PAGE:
Many Americans hold fast to the notion that gay men and women, more often than not, have been ostracized from disapproving families. Not in This Family challenges this myth and shows how kinship ties were an animating force in gay culture, politics, and consciousness throughout the latter half of the twentieth century.
Historian Heather Murray gives voice to gays and their parents through an extensive use of introspective writings, particularly personal correspondence and diaries, as well as through published memoirs, fiction, poetry, song lyrics, movies, and visual and print media. Starting in the late 1940s and 1950s, Not in This Family covers the entire postwar period, including the gay liberation and lesbian feminist movements of the 1960s and 1970s, the establishment of PFLAG (Parents, Families, and Friends of Lesbians and Gays), and the AIDS crisis of the 1980s and 1990s. Ending her story with an examination of contemporary coming-out rituals, Murray shows how the personal that was once private became political and, finally, public.
In exploring the intimate, reciprocal relationship of gay children and their parents, Not in This Family also chronicles larger cultural shifts in privacy, discretion and public revelation, and the very purpose of family relations. Murray shows that private bedrooms and consumer culture, social movements and psychological fashions, all had a part to play in transforming the modern family.
1. Daughters and Sons for the Rest of Their Lives
2. Better Blatant Than Latent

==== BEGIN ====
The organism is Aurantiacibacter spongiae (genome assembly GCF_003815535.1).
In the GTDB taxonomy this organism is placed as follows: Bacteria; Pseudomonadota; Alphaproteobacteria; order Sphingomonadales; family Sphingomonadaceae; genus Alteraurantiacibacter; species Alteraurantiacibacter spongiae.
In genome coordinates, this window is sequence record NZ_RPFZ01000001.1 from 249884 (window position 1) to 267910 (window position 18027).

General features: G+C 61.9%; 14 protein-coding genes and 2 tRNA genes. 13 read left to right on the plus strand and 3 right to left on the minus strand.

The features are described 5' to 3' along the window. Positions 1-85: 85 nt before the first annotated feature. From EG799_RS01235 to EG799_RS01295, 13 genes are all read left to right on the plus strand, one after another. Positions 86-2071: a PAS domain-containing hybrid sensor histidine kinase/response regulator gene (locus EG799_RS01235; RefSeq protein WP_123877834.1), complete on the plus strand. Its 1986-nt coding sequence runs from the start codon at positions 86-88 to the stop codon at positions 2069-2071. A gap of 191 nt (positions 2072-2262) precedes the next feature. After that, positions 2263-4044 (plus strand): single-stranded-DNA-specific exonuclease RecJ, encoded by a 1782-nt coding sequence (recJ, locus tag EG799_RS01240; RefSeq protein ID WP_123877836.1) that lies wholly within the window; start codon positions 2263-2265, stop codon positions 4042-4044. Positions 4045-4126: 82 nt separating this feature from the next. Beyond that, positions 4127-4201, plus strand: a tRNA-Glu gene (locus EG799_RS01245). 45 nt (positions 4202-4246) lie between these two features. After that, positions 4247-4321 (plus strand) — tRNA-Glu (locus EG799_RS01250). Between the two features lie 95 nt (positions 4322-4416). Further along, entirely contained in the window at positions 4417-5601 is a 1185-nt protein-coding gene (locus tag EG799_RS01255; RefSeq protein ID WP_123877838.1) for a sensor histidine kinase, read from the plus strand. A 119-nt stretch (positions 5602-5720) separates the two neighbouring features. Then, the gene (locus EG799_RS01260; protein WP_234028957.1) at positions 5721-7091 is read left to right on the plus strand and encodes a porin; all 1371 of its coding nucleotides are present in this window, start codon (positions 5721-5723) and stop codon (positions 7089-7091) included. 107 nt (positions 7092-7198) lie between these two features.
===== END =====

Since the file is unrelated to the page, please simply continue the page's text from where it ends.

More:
3. What's Wrong with the Boys Nowadays?
4. Out of the Closets, Out of the Kitchens
5. ''Every Generation Has Its War''
Epilogue: Mom, Dad, I'm Gay
"Not in This Family represents both an important new direction for historical research in lesbian and gay studies and a useful addition to the literature on the American family."—Journal of American History
"Not in This Family is wonderfully fresh and innovative. Murray manages to train her eye on children and parents both and is especially adept at examining their exchanges, longings for understanding, and mutual frustrations. This generational angle also allows Murray to perceive larger transformations in norms of privacy, disclosure, and intimacy. Most impressive is her ability to show how new kinds of relationships between parents and children emerged as cultural politics shifted: from the 'gay banishment' motif of the early postwar period, to the liberationist confrontations of the 1970s, to the 'ritualized' parental empathy of the 1980s, to the coming-out narrative of the 1990s. On top of all that, the book is lucidly written and a pleasure to read."—Sarah Igo, author of The Averaged American: Surveys, Citizens, and the Making of a Mass Public
"Elegantly written and exemplary in its approach and method, bringing the 'evidence of experience' into conversation with social, cultural, political, and national contexts in ways that are both nuanced and deeply felt."—Journal of Family History